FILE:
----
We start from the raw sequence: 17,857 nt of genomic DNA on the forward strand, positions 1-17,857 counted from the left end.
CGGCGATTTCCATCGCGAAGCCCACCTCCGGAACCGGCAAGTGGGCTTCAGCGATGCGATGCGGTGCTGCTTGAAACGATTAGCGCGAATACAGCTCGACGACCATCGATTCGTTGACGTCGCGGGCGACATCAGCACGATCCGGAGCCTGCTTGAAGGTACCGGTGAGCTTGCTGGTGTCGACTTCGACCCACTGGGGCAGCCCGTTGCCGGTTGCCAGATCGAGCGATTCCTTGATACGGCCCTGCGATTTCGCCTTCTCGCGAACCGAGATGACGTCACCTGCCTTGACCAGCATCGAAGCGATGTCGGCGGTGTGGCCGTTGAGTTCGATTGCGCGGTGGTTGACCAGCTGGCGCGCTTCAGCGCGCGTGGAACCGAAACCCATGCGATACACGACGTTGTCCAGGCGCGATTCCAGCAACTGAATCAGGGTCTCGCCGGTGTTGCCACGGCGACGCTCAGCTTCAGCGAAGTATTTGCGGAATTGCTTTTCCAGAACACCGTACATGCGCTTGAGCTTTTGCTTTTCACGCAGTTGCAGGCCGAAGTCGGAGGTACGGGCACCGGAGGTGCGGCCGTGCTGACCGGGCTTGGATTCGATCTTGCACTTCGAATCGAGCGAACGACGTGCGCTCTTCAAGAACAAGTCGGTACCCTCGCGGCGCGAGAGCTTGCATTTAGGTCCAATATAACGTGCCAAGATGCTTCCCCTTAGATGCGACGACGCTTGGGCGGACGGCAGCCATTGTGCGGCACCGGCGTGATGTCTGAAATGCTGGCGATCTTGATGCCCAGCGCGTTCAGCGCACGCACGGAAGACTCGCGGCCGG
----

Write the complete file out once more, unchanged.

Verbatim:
We start from the raw sequence: 17,857 nt of genomic DNA on the forward strand, positions 1-17,857 counted from the left end.
CGGCGATTTCCATCGCGAAGCCCACCTCCGGAACCGGCAAGTGGGCTTCAGCGATGCGATGCGGTGCTGCTTGAAACGATTAGCGCGAATACAGCTCGACGACCATCGATTCGTTGACGTCGCGGGCGACATCAGCACGATCCGGAGCCTGCTTGAAGGTACCGGTGAGCTTGCTGGTGTCGACTTCGACCCACTGGGGCAGCCCGTTGCCGGTTGCCAGATCGAGCGATTCCTTGATACGGCCCTGCGATTTCGCCTTCTCGCGAACCGAGATGACGTCACCTGCCTTGACCAGCATCGAAGCGATGTCGGCGGTGTGGCCGTTGAGTTCGATTGCGCGGTGGTTGACCAGCTGGCGCGCTTCAGCGCGCGTGGAACCGAAACCCATGCGATACACGACGTTGTCCAGGCGCGATTCCAGCAACTGAATCAGGGTCTCGCCGGTGTTGCCACGGCGACGCTCAGCTTCAGCGAAGTATTTGCGGAATTGCTTTTCCAGAACACCGTACATGCGCTTGAGCTTTTGCTTTTCACGCAGTTGCAGGCCGAAGTCGGAGGTACGGGCACCGGAGGTGCGGCCGTGCTGACCGGGCTTGGATTCGATCTTGCACTTCGAATCGAGCGAACGACGTGCGCTCTTCAAGAACAAGTCGGTACCCTCGCGGCGCGAGAGCTTGCATTTAGGTCCAATATAACGTGCCAAGATGCTTCCCCTTAGATGCGACGACGCTTGGGCGGACGGCAGCCATTGTGCGGCACCGGCGTGATGTCTGAAATGCTGGCGATCTTGATGCCCAGCGCGTTCAGCGCACGCACGGAAGACTCGCGGCCGG